Battlefield gains against Islamic State fail to deter small cells in West

Analysts predict long fight despite deaths of 25,000 jihadis and incineration of funds

A Kurdish Peshmerga fighter   near Sinjar, Iraq: Iraqi and Kurdish forces have taken back 40 per cent of Islamic State’s land in Iraq, US officials say, and forces backed by the West have seized a sizable amount of the group’s territory in Syria. Photograph: Bryan Denton/The New York Times

A Kurdish Peshmerga fighter near Sinjar, Iraq: Iraqi and Kurdish forces have taken back 40 per cent of Islamic State’s land in Iraq, US officials say, and forces backed by the West have seized a sizable amount of the group’s territory in Syria. Photograph: Bryan Denton/The New York Times


US air strikes have killed 25,000 Islamic State fighters in Iraq and Syria and incinerated millions of dollars plundered by the militants, according to Pentagon officials. In addition, Iraqi and Kurdish forces have taken back about 40 per cent of the militant group’s land in Iraq, the officials say, and forces backed by the West have seized a sizable amount of territory in Syria that had been controlled by Islamic State, the group also known as Isis.

But the battlefield successes enjoyed by western-backed forces in Islamic State’s heartland have done little to stop the expansion of the militants to Europe, North Africa and Afghanistan. The attacks this year in Brussels, Istanbul and other cities only reinforced the sense of a terrorist group on the march, and among US officials and military experts, there is renewed caution in predicting progress in a fight that they say is likely to go on for years.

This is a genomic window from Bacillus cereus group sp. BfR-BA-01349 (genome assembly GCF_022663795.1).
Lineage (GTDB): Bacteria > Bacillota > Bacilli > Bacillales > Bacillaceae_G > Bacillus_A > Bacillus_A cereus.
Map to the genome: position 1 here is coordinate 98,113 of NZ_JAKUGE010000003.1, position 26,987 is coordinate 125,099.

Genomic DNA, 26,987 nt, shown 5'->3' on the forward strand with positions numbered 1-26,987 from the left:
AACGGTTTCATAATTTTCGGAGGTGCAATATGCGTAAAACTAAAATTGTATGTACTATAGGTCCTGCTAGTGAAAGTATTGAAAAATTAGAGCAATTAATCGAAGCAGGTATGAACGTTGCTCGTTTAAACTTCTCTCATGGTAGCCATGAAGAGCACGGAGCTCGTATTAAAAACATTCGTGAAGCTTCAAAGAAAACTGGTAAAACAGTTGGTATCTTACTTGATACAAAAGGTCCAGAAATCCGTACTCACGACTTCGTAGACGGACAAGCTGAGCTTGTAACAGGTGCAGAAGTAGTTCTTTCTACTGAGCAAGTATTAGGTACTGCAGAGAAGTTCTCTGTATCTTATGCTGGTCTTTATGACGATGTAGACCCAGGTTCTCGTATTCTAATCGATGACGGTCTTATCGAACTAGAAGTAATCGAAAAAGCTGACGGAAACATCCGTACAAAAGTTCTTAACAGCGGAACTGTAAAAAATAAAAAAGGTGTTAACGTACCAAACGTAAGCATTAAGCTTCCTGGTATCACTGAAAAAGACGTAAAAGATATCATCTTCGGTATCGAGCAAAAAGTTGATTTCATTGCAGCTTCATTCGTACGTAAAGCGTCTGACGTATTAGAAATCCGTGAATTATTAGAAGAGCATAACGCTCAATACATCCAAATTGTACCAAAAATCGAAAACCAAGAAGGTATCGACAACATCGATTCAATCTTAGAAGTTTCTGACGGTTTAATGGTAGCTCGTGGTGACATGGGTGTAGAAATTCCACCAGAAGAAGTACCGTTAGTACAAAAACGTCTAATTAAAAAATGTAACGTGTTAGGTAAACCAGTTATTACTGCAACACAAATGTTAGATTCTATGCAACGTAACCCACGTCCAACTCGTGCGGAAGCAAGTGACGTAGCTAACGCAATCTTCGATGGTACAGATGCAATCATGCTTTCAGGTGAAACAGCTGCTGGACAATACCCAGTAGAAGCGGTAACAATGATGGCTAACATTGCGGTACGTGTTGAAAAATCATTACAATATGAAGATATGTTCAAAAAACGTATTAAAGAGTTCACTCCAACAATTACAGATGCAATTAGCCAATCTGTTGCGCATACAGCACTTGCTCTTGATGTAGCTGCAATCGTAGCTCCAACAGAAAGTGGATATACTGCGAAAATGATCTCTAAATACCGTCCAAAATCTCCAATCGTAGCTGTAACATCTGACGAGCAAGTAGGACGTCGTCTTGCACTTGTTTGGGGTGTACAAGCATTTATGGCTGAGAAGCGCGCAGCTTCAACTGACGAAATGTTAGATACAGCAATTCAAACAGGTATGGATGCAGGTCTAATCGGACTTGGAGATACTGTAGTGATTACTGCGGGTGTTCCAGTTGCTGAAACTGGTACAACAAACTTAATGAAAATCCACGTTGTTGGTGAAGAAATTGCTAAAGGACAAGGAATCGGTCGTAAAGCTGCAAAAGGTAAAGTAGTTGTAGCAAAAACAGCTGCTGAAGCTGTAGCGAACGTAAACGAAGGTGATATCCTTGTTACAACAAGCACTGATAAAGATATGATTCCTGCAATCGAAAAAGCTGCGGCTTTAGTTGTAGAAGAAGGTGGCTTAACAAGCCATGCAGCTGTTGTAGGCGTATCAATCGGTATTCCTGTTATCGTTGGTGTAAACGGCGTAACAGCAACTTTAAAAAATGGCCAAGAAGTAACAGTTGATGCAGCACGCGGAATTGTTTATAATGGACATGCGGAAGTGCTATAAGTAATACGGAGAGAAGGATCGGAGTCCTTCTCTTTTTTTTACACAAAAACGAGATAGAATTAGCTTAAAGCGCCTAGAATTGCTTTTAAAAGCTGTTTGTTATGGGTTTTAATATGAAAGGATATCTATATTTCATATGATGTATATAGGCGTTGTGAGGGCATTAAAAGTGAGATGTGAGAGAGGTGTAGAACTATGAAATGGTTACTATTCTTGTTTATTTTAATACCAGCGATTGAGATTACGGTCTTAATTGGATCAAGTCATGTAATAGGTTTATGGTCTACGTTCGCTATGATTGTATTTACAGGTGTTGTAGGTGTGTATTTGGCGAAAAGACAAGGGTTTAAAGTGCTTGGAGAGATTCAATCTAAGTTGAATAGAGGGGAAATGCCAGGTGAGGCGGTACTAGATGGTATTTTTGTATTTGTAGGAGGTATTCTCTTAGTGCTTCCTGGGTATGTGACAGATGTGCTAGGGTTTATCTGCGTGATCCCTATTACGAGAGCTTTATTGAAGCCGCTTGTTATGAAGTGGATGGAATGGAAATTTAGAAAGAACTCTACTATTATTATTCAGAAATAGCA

“Even as we advance our efforts to defeat Daesh [Islamic State] on the front lines, we know that to be fully effective, we must work to prevent the spread of violent extremism in the first place – to stop the recruitment, radicalisation and mobilisation of people, especially young people, to engage in terrorist activities,” deputy US secretary of state Antony J Blinken told a congressional committee on Tuesday.

Instead of engaging a pseudo-state in the Middle East whose fighters have proved susceptible to US airpower, the United States and its European allies must now also engage in a far more complex struggle against homegrown militants who need relatively few resources to trigger bloodshed in the West.